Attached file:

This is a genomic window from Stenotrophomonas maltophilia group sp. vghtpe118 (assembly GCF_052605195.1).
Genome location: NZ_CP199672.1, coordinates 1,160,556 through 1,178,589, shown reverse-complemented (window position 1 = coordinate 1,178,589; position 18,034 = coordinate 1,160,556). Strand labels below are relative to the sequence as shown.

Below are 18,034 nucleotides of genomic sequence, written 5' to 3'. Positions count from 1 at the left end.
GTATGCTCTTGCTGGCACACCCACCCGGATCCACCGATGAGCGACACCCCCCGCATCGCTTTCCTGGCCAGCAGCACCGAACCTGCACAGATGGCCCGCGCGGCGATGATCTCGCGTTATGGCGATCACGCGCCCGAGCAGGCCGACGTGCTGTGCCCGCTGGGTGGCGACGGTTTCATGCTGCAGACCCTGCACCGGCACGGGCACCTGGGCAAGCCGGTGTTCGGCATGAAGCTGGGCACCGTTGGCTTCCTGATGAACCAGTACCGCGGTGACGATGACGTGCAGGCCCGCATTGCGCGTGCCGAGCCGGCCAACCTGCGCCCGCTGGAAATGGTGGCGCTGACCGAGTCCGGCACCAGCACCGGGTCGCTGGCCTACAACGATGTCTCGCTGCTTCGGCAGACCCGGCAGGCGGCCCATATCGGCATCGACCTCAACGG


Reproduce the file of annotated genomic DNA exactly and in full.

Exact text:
This is a genomic window from Stenotrophomonas maltophilia group sp. vghtpe118 (assembly GCF_052605195.1).
Genome location: NZ_CP199672.1, coordinates 1,160,556 through 1,178,589, shown reverse-complemented (window position 1 = coordinate 1,178,589; position 18,034 = coordinate 1,160,556). Strand labels below are relative to the sequence as shown.

Below are 18,034 nucleotides of genomic sequence, written 5' to 3'. Positions count from 1 at the left end.
GTATGCTCTTGCTGGCACACCCACCCGGATCCACCGATGAGCGACACCCCCCGCATCGCTTTCCTGGCCAGCAGCACCGAACCTGCACAGATGGCCCGCGCGGCGATGATCTCGCGTTATGGCGATCACGCGCCCGAGCAGGCCGACGTGCTGTGCCCGCTGGGTGGCGACGGTTTCATGCTGCAGACCCTGCACCGGCACGGGCACCTGGGCAAGCCGGTGTTCGGCATGAAGCTGGGCACCGTTGGCTTCCTGATGAACCAGTACCGCGGTGACGATGACGTGCAGGCCCGCATTGCGCGTGCCGAGCCGGCCAACCTGCGCCCGCTGGAAATGGTGGCGCTGACCGAGTCCGGCACCAGCACCGGGTCGCTGGCCTACAACGATGTCTCGCTGCTTCGGCAGACCCGGCAGGCGGCCCATATCGGCATCGACCTCAACGG